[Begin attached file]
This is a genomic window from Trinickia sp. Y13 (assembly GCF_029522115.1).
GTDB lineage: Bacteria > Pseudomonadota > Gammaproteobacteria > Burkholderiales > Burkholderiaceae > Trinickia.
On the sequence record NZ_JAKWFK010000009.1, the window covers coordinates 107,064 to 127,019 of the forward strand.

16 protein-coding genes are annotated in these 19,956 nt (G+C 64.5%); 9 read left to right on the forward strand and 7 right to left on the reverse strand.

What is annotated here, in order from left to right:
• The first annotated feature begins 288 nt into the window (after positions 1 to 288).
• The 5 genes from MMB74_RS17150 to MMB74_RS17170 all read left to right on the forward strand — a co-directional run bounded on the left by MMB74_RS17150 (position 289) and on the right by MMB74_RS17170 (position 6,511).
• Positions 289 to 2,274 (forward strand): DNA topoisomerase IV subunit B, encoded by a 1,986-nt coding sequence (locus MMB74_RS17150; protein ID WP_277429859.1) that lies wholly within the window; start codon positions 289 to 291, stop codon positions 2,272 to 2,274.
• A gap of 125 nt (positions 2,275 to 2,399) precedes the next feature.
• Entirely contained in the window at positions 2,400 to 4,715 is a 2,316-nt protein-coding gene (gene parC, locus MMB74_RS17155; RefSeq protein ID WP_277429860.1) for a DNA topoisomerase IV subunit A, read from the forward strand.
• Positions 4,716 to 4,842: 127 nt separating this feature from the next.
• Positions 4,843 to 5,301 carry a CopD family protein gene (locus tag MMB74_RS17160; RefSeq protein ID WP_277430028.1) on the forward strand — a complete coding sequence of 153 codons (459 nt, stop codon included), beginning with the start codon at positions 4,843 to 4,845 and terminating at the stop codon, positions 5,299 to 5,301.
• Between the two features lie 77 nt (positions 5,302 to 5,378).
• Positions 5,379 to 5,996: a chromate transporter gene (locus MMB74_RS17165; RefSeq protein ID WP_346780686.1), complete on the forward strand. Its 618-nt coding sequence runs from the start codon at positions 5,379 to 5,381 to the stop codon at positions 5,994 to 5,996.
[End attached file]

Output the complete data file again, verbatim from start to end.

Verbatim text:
This is a genomic window from Trinickia sp. Y13 (assembly GCF_029522115.1).
GTDB lineage: Bacteria > Pseudomonadota > Gammaproteobacteria > Burkholderiales > Burkholderiaceae > Trinickia.
On the sequence record NZ_JAKWFK010000009.1, the window covers coordinates 107,064 to 127,019 of the forward strand.

16 protein-coding genes are annotated in these 19,956 nt (G+C 64.5%); 9 read left to right on the forward strand and 7 right to left on the reverse strand.

What is annotated here, in order from left to right:
• The first annotated feature begins 288 nt into the window (after positions 1 to 288).
• The 5 genes from MMB74_RS17150 to MMB74_RS17170 all read left to right on the forward strand — a co-directional run bounded on the left by MMB74_RS17150 (position 289) and on the right by MMB74_RS17170 (position 6,511).
• Positions 289 to 2,274 (forward strand): DNA topoisomerase IV subunit B, encoded by a 1,986-nt coding sequence (locus MMB74_RS17150; protein ID WP_277429859.1) that lies wholly within the window; start codon positions 289 to 291, stop codon positions 2,272 to 2,274.
• A gap of 125 nt (positions 2,275 to 2,399) precedes the next feature.
• Entirely contained in the window at positions 2,400 to 4,715 is a 2,316-nt protein-coding gene (gene parC, locus MMB74_RS17155; RefSeq protein ID WP_277429860.1) for a DNA topoisomerase IV subunit A, read from the forward strand.
• Positions 4,716 to 4,842: 127 nt separating this feature from the next.
• Positions 4,843 to 5,301 carry a CopD family protein gene (locus tag MMB74_RS17160; RefSeq protein ID WP_277430028.1) on the forward strand — a complete coding sequence of 153 codons (459 nt, stop codon included), beginning with the start codon at positions 4,843 to 4,845 and terminating at the stop codon, positions 5,299 to 5,301.
• Between the two features lie 77 nt (positions 5,302 to 5,378).
• Positions 5,379 to 5,996: a chromate transporter gene (locus MMB74_RS17165; RefSeq protein ID WP_346780686.1), complete on the forward strand. Its 618-nt coding sequence runs from the start codon at positions 5,379 to 5,381 to the stop codon at positions 5,994 to 5,996.